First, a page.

State and Federal Laws Prohibiting Employment Discrimination

State and federal laws protect individuals from  employment discrimination on the basis of protected classes.   This applies to both private and governmental employers.

The federal employment statutes that pertain to employment discrimination (by both public and private employers) based on the protected classes of sex, race, religion, physical disability, national origin, or age include:

•   Title VII of the Civil Rights Act of 1964
•   The Age Discrimination in Employment Act (ADEA)
•   The Americans with Disabilities Act (ADA)
•   The Equal Pay Act (EPA)
•   The Family and Medical Leave Act (FMLA)
•   The National Labor Relations Act (NLRA)
•   Section 1981 of the Civil Rights Act
•   Section 1983 of the Civil Rights Act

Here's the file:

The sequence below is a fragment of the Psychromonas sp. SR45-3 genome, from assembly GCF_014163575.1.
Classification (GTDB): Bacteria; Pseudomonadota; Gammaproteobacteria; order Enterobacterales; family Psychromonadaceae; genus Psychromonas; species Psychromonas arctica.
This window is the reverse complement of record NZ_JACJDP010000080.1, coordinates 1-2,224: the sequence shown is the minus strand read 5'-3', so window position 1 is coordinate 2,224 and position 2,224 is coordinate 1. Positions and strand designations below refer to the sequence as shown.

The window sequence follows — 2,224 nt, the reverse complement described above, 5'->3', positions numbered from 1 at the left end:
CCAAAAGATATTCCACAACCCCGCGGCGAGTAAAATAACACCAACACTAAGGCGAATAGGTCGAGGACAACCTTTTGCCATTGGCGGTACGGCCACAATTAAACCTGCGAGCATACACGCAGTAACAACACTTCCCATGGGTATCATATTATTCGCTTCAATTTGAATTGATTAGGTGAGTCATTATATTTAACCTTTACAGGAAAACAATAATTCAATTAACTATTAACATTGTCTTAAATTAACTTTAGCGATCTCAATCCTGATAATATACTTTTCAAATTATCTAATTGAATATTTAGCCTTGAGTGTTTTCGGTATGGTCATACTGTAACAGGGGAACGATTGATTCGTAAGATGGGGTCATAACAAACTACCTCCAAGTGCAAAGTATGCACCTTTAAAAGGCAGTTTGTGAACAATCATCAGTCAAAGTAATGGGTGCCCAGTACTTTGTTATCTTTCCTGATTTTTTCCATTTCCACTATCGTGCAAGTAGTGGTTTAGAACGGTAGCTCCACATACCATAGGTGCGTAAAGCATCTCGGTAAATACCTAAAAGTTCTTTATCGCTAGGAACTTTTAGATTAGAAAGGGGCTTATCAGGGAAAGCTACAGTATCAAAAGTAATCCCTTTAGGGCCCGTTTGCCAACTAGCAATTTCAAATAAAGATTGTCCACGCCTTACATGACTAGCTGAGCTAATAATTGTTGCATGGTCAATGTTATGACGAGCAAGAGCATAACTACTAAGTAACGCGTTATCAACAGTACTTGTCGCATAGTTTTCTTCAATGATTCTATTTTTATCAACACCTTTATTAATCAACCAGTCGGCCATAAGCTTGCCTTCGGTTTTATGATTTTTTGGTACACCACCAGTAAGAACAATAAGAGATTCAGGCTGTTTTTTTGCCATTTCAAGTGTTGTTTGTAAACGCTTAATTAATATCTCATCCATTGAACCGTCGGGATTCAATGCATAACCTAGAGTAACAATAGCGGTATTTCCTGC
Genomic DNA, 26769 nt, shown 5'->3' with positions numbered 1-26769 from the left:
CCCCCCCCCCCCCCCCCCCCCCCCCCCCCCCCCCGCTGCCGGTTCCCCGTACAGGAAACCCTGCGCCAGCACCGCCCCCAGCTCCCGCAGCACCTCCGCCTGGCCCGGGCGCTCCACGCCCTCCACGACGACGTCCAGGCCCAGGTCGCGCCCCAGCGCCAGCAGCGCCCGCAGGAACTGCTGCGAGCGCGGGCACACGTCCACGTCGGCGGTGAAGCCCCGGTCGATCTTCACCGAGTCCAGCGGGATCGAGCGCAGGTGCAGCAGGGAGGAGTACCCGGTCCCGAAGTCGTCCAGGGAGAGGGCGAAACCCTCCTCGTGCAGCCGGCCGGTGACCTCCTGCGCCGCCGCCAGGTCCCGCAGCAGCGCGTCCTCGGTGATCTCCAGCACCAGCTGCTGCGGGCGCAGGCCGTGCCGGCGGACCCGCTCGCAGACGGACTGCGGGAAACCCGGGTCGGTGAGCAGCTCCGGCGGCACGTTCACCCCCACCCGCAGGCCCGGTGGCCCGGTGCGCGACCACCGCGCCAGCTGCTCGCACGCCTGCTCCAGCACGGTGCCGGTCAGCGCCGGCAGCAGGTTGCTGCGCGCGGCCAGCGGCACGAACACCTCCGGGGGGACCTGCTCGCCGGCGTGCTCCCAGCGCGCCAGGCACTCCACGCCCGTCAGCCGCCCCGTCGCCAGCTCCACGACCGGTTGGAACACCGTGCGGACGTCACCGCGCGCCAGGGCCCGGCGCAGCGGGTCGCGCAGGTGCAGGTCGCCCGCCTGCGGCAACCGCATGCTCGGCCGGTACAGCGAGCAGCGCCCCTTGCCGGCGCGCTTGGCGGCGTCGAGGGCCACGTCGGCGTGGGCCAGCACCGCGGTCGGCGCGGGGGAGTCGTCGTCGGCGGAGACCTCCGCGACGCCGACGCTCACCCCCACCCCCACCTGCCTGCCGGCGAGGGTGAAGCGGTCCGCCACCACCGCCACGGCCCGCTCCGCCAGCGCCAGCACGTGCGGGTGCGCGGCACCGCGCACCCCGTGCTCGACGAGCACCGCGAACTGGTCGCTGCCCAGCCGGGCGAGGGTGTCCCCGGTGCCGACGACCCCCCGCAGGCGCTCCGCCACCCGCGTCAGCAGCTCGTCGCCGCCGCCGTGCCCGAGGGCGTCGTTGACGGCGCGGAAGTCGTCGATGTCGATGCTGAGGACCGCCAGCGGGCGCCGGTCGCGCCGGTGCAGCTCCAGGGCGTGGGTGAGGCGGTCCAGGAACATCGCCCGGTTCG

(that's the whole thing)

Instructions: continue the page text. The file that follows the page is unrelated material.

•   New Mexico Human Rights Act

Every employment discrimination claim requires you or your employment lawyer to prove two distinct issues: (1) whether the defendant employer discriminated against you in violation of the appropriate state or federal law; and (2) what kinds of relief you’re entitled to in order to redress the violation, such as reinstatement, promotion, back pay, front pay, preliminary injunctions, and attorney’s fees.

In addition to the protected categories under the federal laws, New Mexico state laws prohibit employment discrimination based on sexual orientation, gender identity, marital status (“spousal affiliation”), and age. The processes for a State law claims are very different than those for employment discrimination claims under Federal law.  It is important to determine under which set or combination of laws apply to your case as you proceed. Just as the processes differ significantly, so too do the remedies.

Employment discrimination claims can be quite complex. In addition, there are many deadlines that can run pretty quickly. As such, it is important to consult with an employment law attorney early to determine your rights and possible remedies.